Saturday, June 6, 2015


"I don't really know what happened," he said. "The moment I entered those gardens I was a man overwhelmed by a sense of living."
     "How could a garden, just seeing a garden, make a man happy," the maid asked."
     "And yet what I am telling you is quite an ordinary experience and other people will often tell you similar things in the course of your life.  I am a person for whom talking, for example, feeling at one with other people is a blessing, and suddenly in that garden I was so completely at home, so much at my ease, that it might have been made specially for me although it was an ordinary public garden.  I don't know how to put it any better, except perhaps to say that it was as if I had achieved something and become for the first time, equal to my life.  I could not bear to leave it.  The wind had risen, the light was honey- colored and even the lions whose manes glowed in the setting sun were yawning with the pure pleasure of being there.  The air smelt of lions and fire and I breathed it as if it were the essence of friendliness which had, at last included me.  All the passers-by were preoccupied with each other, basking in the evening light.  I remember thinking they were like the lions.  And suddenly I was happy."

Quoted from The Square, Marguerite Duras, Grove Press, 1965.

Jardin des Plantes, September 1981.

Friday, June 5, 2015


"Not that Watt desired information, for he did not.  But he desired words to be applied to his situation, to Mr. Knott, to the house, to the grounds, to his duties, to the stairs, to his bedroom, to the kitchen, and in a general way to the conditions of being in which he found himself.  For Watt now found himself in the midst of things which, which if they consented to be named, did so as it were with reluctance... Looking at a pot, for example, or thinking of a pot, at one of Mr. Knott's pots, it was in vain that Watt said, Pot, pot...It resembled a pot, it was almost a pot, but it was not a pot of which one could say Pot, pot, and be comforted."

Watt, Samuel Beckett, Grove Press, 1970, with Missy.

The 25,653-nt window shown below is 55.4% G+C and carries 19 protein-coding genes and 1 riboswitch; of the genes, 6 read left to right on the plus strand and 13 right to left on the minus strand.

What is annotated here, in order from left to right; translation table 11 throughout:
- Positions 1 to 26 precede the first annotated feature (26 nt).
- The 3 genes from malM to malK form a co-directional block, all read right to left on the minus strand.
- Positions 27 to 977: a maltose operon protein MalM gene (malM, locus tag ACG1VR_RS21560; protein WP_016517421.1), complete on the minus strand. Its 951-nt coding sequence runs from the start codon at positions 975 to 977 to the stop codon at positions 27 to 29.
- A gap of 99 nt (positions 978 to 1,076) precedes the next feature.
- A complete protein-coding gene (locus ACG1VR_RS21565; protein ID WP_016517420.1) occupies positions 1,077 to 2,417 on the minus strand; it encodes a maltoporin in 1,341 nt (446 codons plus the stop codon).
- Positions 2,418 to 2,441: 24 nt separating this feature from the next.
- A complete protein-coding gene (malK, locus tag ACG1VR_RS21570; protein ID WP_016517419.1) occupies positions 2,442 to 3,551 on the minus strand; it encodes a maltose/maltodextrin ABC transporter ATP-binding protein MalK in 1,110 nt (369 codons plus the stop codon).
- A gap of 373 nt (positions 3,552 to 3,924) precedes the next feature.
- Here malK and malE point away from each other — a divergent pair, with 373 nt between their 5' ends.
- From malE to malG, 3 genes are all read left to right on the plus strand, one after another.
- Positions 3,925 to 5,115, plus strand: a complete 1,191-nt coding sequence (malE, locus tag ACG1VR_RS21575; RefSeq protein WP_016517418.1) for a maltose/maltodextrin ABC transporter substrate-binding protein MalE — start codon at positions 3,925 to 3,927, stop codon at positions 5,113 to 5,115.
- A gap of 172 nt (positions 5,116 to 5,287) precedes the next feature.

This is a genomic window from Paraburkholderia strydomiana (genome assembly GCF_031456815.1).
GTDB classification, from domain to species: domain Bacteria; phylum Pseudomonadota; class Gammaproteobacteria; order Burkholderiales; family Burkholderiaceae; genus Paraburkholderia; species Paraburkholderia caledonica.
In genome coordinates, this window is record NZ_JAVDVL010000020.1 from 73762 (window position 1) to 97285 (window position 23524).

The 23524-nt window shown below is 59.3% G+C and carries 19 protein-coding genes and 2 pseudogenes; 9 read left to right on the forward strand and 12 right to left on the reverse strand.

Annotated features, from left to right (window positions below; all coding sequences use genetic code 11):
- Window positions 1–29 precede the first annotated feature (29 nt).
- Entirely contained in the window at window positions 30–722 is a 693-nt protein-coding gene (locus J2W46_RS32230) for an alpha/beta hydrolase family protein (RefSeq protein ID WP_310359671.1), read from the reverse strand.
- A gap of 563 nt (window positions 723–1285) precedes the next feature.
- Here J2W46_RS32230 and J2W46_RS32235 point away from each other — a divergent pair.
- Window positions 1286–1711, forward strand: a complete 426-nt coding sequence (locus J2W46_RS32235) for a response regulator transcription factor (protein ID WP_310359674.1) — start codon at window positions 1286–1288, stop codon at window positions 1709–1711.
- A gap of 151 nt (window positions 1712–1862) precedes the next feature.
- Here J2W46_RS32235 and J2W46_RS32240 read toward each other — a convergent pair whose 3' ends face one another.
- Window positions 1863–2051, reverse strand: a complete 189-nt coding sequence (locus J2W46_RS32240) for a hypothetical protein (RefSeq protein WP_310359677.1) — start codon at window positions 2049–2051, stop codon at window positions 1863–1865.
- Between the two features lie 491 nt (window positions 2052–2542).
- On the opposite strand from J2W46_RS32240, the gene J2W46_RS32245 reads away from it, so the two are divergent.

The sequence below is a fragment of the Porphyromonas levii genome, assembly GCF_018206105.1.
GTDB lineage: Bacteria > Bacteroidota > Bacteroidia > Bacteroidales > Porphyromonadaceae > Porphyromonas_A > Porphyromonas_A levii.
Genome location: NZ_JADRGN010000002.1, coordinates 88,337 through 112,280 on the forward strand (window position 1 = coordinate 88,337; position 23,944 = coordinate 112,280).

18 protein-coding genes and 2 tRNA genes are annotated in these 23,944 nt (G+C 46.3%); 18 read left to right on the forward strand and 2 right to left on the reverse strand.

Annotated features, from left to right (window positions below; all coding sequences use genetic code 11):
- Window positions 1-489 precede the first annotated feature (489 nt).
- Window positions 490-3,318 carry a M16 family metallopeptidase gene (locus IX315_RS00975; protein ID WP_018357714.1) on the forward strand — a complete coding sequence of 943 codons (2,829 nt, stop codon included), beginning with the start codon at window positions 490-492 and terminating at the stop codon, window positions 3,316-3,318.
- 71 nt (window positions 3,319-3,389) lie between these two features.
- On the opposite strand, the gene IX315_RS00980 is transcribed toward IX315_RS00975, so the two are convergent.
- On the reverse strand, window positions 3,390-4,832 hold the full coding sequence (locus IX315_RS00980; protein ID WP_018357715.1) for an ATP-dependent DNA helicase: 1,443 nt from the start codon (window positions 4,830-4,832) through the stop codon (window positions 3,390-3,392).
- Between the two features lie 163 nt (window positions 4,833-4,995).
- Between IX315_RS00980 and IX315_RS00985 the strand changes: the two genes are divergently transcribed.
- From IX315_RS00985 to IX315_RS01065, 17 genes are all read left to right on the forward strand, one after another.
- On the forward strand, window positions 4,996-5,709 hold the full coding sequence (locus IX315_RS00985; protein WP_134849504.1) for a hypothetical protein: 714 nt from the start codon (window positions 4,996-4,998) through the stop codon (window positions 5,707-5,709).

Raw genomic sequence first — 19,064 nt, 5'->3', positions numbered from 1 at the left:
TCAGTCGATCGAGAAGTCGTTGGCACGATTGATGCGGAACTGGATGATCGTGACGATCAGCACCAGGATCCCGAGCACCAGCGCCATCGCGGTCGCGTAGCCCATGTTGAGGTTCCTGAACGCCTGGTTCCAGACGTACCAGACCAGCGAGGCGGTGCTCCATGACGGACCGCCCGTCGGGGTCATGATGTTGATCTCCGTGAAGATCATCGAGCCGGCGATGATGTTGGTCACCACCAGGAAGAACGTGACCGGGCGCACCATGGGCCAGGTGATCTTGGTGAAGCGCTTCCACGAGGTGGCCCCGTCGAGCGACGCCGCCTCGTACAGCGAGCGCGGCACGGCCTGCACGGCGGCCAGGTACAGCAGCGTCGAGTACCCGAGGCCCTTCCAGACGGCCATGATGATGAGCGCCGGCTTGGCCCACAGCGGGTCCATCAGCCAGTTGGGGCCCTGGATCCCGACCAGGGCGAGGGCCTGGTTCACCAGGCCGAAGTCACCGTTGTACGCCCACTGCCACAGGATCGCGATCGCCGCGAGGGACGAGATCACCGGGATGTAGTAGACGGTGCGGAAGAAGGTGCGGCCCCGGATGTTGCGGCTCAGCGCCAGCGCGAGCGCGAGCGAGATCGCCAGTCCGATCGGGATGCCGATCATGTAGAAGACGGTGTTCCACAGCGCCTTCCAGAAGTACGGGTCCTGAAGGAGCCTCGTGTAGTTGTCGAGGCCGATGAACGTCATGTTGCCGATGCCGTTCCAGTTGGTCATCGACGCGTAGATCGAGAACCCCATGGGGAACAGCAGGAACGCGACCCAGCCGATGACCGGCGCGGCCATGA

The Swift River


Vintage trail marker, New Hampshire

Pine Knob Shelter, Maryland

Trail Junction, Maryland

Fontana Dam, North Carolina, October 1971, nearing the finish of my end-to-end hike that began in Maine in June.
(Lowell Branham photograph)

Tuesday, June 2, 2015


Hiking on the Appalachian Trail in Maryland several years ago was a woman trail-named Louisiana Lou.  She was an elderly woman by trail standards and she carried an enormous pack by anyone's standards.  She even had it covered for rain though it was a chilly January day with plenty hazy sun.  There was no rain or snow in sight.
     We said hello and agreed that it was a great day for a hike.  I couldn't help but comment on the size of her pack:  it was the usual sign of a novice or a long trip.
      "I camped near the Pogo spring last night.  I'm on the way down to the parking lot at I-70.
     She was midway of only a 4 mile hike.  But she was no novice.  The fact she carried so much gear for a minor hike was her style; she was cheerful, and wasn't burdened by anything it seemed, including her pack.
     "I've got my cell phone with me," she went on to say.  "I keep hiking in and out of service areas, but luckily I had service where I camped last night.  My boss called me this morning and said he needed me at work by eleven this morning.  I work at the Burger King in Hagerstown."
     As she turned south and walked away I looked at my watch.  It was almost ten o'clock.